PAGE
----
Q: Hi Kyle, my wife and I were pre-qualified for a mortgage up to $900,000 by RBC but when we went to them with plans to build a house on a bare lot in Vancouver worth $800,000, they turned us down. The mortgage would have been around the same size as what we were pre-approved for but they said we needed a larger down payment, even though we had 30% down. Is there another lender that might help us? Rich and Colleen

A: Hi Rich and Colleen,

Construction mortgages are much more difficult than your typical home purchase or refinance because of the inherit risks associated with lending on a home that during the construction, is significantly less marketable than your average home. They require much more capital than your minimum 20% down because at each stage, the lender protects themselves and will only lend money based on the value of the home at that time, not the future value. Lenders call this a “Cost to Complete Basis”. This is why you may have heard that construction mortgages are structured in what is called a “draw” schedule. To help understand this concept, I will give you an example of how this may work. I will use the figures that you provided (about a $500,000 land value and $400,000 construction costs). This is how a draw schedule looks with most lenders; it is usually comprised of 4 draws:

–          First draw – land only. Typically 50% – 65% financing of the land value

–          2nd draw – Lockup stage, about 35% – 40% complete. Framing, doors and windows complete. Sometimes, lenders will allow a draw before this stage at around 15% completion once foundation has been completed.

–          3rd draw – 65% completion. Plumbing, electrical rough in complete

–          4th draw – 85% completion. Plumbing, electrical complete, drywall complete.

–          Final draw – 100%

So in your example, let’s take a look at what I like to call the “peak capital” required, which gives us an idea of how much capital is required to qualify for a construction loan and have enough cash to complete. Many lenders will also require a 10% lien holdback for new construction in BC, as well as about 10% for cost overruns. Assuming you qualify for a $900,000 mortgage I will use Scotiabank’s draw schedule in the below example:

Draw % Complete Total Advance to Date % of Remaining Construction Cost to Complete Construction Lien Holdback Required Available Advance Amount **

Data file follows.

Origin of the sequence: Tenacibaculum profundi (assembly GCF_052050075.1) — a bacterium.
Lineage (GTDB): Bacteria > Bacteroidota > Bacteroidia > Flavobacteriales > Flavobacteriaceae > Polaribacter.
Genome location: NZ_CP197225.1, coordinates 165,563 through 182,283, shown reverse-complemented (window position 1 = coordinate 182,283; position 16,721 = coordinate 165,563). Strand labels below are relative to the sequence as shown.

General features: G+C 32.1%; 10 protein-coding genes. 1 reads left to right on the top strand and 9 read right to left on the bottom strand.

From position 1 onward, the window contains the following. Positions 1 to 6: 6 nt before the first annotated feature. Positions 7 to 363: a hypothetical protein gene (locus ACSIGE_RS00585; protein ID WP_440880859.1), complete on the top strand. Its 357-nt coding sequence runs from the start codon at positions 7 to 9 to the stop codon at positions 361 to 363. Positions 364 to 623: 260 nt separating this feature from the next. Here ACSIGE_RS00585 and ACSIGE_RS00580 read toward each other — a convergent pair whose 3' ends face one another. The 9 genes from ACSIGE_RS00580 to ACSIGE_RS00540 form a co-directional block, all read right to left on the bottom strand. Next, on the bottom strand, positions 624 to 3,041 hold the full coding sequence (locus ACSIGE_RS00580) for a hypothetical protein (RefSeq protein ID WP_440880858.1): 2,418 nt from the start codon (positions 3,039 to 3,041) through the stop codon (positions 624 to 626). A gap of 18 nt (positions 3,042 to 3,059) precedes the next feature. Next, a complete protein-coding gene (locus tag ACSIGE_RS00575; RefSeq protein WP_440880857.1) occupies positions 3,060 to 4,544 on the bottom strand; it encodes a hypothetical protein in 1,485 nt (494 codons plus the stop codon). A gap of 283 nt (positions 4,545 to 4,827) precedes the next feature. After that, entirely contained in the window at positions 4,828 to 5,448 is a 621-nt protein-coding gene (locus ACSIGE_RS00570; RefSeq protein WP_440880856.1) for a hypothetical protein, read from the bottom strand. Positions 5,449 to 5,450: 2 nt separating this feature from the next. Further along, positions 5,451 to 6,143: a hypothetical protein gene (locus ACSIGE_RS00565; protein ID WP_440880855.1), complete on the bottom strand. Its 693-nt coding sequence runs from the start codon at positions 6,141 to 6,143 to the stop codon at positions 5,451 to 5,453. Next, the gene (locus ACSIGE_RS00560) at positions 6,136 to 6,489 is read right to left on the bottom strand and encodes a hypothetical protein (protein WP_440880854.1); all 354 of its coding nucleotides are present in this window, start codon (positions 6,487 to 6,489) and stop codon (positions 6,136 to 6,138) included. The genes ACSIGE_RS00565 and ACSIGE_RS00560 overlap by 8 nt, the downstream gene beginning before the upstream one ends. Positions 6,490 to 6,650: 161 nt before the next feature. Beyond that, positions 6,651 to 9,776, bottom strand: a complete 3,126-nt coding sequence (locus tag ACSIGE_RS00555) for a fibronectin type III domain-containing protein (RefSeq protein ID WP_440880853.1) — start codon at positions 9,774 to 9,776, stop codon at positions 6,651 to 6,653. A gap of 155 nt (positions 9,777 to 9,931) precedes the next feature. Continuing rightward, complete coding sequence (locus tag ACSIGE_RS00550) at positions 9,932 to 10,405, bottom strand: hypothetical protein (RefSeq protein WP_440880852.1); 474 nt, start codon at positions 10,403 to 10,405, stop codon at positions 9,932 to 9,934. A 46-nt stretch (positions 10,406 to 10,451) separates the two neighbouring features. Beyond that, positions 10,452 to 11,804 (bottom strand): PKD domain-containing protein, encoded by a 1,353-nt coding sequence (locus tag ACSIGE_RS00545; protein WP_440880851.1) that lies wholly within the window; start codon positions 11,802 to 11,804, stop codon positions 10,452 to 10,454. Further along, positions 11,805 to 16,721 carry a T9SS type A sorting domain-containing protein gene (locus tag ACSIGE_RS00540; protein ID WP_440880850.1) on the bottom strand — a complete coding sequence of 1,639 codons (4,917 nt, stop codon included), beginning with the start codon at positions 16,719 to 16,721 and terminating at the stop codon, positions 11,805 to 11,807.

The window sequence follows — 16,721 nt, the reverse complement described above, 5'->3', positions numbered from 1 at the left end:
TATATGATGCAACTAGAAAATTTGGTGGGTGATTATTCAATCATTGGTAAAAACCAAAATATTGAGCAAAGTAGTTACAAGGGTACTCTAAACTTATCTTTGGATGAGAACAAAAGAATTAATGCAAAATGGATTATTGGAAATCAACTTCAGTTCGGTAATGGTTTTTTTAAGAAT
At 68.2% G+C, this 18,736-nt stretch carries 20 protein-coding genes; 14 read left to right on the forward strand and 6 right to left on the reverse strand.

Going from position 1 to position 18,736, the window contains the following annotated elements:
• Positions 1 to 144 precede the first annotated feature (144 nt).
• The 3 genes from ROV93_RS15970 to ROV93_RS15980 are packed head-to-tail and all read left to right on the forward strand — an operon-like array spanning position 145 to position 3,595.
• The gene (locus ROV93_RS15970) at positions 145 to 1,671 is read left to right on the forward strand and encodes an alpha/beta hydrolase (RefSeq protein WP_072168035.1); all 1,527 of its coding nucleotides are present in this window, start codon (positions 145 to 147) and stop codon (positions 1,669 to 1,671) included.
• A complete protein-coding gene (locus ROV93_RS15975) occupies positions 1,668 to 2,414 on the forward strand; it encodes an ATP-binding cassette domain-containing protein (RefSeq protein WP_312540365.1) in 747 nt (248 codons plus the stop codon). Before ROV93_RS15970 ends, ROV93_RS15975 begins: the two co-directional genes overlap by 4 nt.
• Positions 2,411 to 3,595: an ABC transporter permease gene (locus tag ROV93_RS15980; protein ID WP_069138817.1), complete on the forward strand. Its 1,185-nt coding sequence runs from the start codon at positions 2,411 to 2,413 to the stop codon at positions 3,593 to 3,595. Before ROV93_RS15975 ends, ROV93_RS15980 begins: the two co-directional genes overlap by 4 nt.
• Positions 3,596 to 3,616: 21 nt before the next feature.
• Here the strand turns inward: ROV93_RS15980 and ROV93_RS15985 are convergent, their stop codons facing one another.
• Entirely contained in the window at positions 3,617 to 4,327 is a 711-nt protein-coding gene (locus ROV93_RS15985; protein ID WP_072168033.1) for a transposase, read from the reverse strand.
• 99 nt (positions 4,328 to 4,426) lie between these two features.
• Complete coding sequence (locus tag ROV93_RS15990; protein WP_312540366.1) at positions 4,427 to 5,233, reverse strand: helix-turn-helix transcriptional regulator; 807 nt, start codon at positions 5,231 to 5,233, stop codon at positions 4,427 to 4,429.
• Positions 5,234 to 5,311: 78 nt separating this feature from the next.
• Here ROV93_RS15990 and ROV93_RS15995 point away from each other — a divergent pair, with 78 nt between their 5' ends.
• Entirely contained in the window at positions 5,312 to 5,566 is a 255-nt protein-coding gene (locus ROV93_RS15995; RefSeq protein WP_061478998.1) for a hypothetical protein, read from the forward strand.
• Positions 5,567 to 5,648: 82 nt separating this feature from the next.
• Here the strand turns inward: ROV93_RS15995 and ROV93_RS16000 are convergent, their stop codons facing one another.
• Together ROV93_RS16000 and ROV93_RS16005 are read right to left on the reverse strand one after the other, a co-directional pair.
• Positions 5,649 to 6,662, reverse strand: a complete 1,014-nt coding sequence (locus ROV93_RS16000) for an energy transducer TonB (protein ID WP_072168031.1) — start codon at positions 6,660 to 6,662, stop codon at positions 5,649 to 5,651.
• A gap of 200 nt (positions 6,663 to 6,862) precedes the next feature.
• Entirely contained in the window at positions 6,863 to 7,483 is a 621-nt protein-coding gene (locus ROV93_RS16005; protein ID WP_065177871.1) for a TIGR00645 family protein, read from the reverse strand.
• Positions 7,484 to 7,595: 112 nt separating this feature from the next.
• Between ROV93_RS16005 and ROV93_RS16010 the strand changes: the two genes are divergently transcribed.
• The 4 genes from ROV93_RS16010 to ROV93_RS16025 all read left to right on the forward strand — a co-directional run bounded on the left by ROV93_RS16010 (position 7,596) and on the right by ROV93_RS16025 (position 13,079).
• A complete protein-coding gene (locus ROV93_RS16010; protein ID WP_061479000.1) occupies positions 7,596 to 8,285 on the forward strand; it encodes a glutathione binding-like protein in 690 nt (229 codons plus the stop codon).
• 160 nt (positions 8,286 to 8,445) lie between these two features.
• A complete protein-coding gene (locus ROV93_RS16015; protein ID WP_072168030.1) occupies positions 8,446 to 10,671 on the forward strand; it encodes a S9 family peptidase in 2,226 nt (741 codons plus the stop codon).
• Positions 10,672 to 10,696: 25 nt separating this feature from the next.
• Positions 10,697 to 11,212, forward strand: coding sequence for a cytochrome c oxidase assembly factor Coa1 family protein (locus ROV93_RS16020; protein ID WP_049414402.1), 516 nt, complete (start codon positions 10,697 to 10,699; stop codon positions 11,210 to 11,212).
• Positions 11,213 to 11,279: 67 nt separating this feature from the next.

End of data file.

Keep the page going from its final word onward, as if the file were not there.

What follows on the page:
Start 0% $0.00 100% $400,000.00 $0.00 $0.00
1 0% $0.00 100% $400,000.00 $0.00 $520,000.00
2 40% $520,000.00 60% $240,000.00 $16,000.00 $124,000.00
3 65% $644,000.00 35% $140,000.00 $26,000.00 $90,000.00
4 85% $734,000.00 15% $60,000.00 $34,000.00 $72,000.00
5 100% $806,000.00 0% $0.00 $40,000.00 $54,000.00

 

Based on this graph, we can calculate the amount of capital required to reach each stage:

–          Draw 1 – land purchase. Capital required is $280,000 ($800,000 purchase minus $520,000 land draw). For the purposes of this discussion, I will exclude closing costs like Property Transfer Tax and legal fees.

–          Draw 2 – To get up to lockup, it will require an additional $160,000 (40% x $400,000), so now the capital output is $440,000. Once this stage has completed, you will receive $124,000 back (as they will hold back 10% of $140,000 for lien holdback).

–          Draw 3 – To get to 65% complete an additional $100,000 needs to be put in. Now the capital output is $440,000 – $124,000 (draw 2) + $100,000 = $416,000. After this phase is complete the lender will advance $90,000.

–          Draw 4 – An additional $80,000 in work is necessary to get to 85% complete. Total cash output is now $416,000 + $90,000 (draw 3) – $80,000 = $406,000. Lender advances $72,000.

–          Draw 5 – completion. Lender advances the remainder, for a total mortgage of $900,000 minus lien holdback amount of 10% of the construction cost, or $40,000.

Typically getting to luckup stage will be the most capital intensive phase, so most of the time if I don’t think my clients have enough cash I will do a quick analysis of how much cash is necessary to get to lockup to determine the peak capital required.

Keep in mind, that every lenders construction draw mortgage program varies. TD’s program tends to be a little more restrictive as they ask for the lien holdback and cost overruns upfront, whereas Scotiabank only holds back the lien amount as the draws go out, and don’t ask for cost overruns upfront.

As these mortgages are much more difficult thank your typical mortgage, it is important that you work with someone who understands how these work and which lenders do what, to find the best product available.